OPB in-studio session with The National recorded at Mississippi Studios in Portland, 10-1-07
If it's an artistic creation's ability to convey a sense of feeling, time, and place that deems its merit, The National may very well have created a masterpiece. The Brooklyn-based quintet's 2007 release Boxer seethes with themes based around the modern urban landscape, with some of its characters chasing the faded glory of a corporate ladder while others are resigned to stay to themselves (together, alone) and find something worthwhile outside of the rat-race. That's one take, at least. Frontman and lyricist Matt Berninger acknowledges the influence of the band's adopted hometown on his writing, though he claims a far more haphazard composition process than one might expect. "Very often I'm just trying to avoid a stupid-sounding lyric," he told us last summer, "Most of what I write sounds like bad rock lyrics, so very often it's just scratching out most of it and, whatever's left, I just see if I can make a song out of it." The results are hardly so imperfect.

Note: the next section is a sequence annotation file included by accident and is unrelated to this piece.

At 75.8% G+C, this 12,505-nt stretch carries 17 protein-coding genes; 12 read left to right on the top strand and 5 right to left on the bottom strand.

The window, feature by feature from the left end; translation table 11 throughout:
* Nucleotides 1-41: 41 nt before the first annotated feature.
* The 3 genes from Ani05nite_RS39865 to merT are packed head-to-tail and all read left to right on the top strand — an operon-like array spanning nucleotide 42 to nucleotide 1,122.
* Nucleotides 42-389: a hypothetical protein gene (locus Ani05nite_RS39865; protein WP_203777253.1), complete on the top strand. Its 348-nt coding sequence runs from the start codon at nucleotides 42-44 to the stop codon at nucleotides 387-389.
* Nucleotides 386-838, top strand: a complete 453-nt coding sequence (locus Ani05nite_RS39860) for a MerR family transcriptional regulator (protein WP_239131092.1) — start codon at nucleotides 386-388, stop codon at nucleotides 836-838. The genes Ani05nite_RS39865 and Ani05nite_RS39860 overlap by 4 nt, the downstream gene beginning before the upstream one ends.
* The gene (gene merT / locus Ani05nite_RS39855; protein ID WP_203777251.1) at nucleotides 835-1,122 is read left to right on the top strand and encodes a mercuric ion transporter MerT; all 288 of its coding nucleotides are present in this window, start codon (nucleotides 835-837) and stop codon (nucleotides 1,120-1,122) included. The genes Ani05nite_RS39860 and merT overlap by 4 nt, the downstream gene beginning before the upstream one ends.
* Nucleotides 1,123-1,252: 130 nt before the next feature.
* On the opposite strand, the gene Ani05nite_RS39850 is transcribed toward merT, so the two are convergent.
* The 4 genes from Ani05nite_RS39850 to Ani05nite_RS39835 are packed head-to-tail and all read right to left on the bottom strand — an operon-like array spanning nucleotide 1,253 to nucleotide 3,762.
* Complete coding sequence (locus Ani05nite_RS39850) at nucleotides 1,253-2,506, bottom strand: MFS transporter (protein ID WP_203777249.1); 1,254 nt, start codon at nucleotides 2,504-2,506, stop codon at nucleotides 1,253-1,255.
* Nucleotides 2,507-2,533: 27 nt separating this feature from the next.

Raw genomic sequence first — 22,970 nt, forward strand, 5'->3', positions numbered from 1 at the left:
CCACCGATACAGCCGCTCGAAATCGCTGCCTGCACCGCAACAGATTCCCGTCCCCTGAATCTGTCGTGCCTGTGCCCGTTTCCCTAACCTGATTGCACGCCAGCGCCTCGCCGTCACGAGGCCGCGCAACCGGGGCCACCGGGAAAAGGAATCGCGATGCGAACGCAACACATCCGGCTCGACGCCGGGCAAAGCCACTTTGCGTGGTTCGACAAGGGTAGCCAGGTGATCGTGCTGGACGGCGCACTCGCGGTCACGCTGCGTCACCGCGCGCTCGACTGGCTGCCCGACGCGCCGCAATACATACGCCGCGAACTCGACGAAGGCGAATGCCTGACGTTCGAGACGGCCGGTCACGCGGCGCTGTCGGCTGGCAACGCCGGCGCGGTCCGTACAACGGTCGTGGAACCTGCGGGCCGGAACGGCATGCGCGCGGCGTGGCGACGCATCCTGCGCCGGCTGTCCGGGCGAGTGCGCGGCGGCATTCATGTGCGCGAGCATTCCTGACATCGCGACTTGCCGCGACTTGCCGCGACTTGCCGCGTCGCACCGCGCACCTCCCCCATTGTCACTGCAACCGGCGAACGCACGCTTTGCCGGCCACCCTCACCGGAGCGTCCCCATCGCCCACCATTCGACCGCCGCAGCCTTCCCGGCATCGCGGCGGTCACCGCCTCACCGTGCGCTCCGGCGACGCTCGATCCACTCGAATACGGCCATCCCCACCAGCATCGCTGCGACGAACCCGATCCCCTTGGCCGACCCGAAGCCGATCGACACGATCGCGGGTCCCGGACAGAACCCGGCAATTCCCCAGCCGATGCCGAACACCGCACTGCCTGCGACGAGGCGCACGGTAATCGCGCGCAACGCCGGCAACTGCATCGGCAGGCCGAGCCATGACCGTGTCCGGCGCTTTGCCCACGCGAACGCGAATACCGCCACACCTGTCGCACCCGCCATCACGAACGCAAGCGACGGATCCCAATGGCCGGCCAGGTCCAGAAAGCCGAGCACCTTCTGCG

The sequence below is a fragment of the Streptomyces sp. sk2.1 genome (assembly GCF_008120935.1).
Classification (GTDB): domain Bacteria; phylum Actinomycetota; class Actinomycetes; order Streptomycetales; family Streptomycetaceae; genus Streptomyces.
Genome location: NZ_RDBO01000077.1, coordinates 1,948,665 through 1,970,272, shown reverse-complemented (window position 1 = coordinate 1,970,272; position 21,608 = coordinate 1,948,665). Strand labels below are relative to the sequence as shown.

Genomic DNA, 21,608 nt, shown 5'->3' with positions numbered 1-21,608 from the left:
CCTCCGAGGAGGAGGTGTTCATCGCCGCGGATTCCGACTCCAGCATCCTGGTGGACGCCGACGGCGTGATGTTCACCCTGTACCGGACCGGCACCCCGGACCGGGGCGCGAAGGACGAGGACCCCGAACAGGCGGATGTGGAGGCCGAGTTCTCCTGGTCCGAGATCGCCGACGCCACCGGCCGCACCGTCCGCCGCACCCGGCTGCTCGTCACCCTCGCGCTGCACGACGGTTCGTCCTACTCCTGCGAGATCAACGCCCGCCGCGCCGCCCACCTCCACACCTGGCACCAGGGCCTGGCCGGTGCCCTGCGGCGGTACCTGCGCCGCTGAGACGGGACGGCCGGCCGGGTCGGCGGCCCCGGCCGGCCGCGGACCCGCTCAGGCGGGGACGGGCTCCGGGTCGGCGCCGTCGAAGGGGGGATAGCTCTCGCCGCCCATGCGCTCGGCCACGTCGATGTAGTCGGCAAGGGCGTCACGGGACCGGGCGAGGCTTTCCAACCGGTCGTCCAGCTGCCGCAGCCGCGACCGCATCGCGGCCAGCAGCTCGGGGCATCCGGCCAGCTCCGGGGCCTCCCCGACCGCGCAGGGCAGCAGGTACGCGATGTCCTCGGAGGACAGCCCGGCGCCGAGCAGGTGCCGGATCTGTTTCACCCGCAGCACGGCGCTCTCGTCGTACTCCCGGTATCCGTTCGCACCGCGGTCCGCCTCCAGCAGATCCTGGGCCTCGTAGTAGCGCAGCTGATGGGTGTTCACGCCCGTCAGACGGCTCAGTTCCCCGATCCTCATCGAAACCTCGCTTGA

The National gets to some uniquely-arranged, stripped-down versions of songs from Boxer for our in-studio session. We'll also talk to them about the effect the familial connections in the band have on their music (the five-piece includes two sets of brothers), their democratic creation process, and the nightly catharsis that is their live show.
Recording Engineer: Jim Brunberg